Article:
In Indiana: the Republican governor and Republican-majority state legislature want to pass legislation of which the Democratic minority disapproves. The Democrats, being too few in number to oppose the Republicans, have chosen to flee the state. They’re hiding (not very well) in Urbana. The Indiana state legislature, lacking a quorum, is stalled.

I wonder whether the Democrats-in-exile truly understand the damage their stunt is doing to the Wisconsin and Indiana state governments. How would they feel if the situation were reversed, if a Republican minority shut down the legislature to prevent a Democratic majority from passing legislation? Or if an upstart third party managed to get just enough seats to pull the quorum-blocking maneuver?

(That last probably qualifies as a nightmare scenario for the bicameral oligarchy currently in possession of federal & state governments.)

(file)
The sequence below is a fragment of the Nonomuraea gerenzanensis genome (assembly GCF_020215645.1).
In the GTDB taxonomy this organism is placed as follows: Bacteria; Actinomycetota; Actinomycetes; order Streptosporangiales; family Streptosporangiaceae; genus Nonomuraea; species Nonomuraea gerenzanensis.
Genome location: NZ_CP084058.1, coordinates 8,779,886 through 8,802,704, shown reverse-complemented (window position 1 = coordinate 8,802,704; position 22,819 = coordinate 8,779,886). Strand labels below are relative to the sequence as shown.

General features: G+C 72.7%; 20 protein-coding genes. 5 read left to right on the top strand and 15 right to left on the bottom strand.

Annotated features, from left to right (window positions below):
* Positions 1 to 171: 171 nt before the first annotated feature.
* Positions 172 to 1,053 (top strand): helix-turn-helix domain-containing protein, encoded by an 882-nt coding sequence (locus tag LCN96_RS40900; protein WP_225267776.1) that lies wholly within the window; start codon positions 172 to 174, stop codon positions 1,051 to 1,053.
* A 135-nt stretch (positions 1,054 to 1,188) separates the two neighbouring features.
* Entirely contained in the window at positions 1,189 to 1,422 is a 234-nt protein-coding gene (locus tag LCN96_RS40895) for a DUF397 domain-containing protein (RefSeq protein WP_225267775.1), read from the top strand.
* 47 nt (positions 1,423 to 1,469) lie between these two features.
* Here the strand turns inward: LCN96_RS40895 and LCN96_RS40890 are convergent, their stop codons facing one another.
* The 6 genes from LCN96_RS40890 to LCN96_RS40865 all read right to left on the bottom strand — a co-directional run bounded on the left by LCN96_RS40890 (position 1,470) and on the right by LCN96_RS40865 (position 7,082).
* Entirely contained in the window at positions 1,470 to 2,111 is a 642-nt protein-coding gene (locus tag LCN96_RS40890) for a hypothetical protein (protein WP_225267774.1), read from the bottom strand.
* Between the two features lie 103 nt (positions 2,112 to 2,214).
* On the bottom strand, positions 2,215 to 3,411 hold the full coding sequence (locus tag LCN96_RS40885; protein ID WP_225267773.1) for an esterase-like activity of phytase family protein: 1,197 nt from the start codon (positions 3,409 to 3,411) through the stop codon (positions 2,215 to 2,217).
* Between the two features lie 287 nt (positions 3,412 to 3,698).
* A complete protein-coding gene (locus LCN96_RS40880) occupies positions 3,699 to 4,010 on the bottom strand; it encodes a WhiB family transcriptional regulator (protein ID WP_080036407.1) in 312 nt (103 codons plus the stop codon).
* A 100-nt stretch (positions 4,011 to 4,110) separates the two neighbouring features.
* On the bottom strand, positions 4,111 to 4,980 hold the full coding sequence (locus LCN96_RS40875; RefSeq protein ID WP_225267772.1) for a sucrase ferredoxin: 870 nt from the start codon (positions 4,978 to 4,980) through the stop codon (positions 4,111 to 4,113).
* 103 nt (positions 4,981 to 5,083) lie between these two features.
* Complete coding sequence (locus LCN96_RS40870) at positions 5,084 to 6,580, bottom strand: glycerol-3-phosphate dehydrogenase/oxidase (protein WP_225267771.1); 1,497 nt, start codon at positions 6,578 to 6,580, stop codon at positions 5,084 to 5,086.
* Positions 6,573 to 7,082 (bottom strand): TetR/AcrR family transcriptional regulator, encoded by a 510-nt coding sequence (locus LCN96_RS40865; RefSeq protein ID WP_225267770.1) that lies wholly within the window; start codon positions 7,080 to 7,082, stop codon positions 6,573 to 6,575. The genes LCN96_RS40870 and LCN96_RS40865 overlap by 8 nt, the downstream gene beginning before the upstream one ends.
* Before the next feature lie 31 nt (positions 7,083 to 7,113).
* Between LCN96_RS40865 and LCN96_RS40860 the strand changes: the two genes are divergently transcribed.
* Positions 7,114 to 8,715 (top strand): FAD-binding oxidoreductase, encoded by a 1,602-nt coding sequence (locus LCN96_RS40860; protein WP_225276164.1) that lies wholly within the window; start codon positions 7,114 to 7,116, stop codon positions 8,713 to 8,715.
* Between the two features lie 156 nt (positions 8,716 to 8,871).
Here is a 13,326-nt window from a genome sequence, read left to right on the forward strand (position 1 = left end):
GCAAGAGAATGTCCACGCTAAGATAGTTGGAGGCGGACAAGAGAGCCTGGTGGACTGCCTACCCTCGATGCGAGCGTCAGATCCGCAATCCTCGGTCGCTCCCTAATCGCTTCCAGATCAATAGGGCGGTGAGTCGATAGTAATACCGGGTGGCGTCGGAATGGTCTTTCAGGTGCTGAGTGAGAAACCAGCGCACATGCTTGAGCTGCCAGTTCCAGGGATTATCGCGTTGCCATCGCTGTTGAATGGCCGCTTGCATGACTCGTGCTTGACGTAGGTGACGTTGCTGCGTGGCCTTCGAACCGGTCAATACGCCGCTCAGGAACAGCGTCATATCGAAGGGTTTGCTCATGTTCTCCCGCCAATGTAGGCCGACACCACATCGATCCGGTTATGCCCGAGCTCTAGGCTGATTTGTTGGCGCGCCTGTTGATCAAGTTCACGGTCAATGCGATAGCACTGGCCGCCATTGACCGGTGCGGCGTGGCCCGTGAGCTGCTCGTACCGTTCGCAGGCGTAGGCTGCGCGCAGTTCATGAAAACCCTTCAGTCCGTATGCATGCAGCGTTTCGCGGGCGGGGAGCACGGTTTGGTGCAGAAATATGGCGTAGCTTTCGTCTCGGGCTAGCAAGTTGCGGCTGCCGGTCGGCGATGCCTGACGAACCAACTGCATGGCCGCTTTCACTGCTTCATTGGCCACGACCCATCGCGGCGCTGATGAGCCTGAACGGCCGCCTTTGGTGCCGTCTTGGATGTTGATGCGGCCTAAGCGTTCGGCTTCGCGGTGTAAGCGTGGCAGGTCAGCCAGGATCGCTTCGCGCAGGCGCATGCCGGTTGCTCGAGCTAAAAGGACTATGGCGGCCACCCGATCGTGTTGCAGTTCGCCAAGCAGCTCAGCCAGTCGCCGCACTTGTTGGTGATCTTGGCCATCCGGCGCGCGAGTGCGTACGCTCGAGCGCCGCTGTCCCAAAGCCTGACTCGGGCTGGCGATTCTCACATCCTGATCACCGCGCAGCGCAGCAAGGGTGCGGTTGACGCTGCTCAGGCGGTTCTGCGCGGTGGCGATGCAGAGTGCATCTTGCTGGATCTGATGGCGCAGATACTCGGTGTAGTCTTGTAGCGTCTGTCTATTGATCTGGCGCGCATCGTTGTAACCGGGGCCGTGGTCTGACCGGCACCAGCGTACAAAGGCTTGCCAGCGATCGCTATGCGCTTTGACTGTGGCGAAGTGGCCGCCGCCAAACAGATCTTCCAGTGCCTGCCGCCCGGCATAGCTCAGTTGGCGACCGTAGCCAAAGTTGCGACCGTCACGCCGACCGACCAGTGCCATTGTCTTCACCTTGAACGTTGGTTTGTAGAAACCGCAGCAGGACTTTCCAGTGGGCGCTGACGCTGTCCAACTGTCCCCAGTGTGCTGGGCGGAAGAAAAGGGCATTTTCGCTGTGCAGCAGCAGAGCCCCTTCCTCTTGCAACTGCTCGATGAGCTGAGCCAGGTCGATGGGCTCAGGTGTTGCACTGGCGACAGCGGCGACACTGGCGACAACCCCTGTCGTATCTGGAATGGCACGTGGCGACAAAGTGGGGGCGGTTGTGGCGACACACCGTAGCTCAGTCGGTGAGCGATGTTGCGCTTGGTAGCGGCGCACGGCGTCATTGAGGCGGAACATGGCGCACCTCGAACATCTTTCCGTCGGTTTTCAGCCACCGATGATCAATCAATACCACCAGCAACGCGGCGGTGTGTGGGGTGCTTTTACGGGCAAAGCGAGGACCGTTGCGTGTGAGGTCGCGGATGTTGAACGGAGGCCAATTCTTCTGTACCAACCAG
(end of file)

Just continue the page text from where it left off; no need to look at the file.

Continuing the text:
Those with reading-comprehension difficulties – i.e., the sort who get their talking points from the tv ‘news’ bloviators – might interpret the foregoing as support for / approval of the Republicans and their legislation, even though I’ve expressed no opinion.

The real problem here isn’t the legislation. The problem is the Democrats’ refusal to do the job for which they were elected, and their disrespect for the political process.

What they should have done, in both states:

Debate the legislation: raise objections, propose amendments, compromise. Vote, yea or nay. Accept defeat gracefully, then persuade the voters to elect more Democrats next time. If the Democrats gain a majority, repeal the offending legislation. If the voters choose to return a Republican majority to the legislature, accept that defeat gracefully.

I don’t suppose it will ever happen. Politicians these days seem incapable of doing anything gracefully.

Questionable legislation

In the news: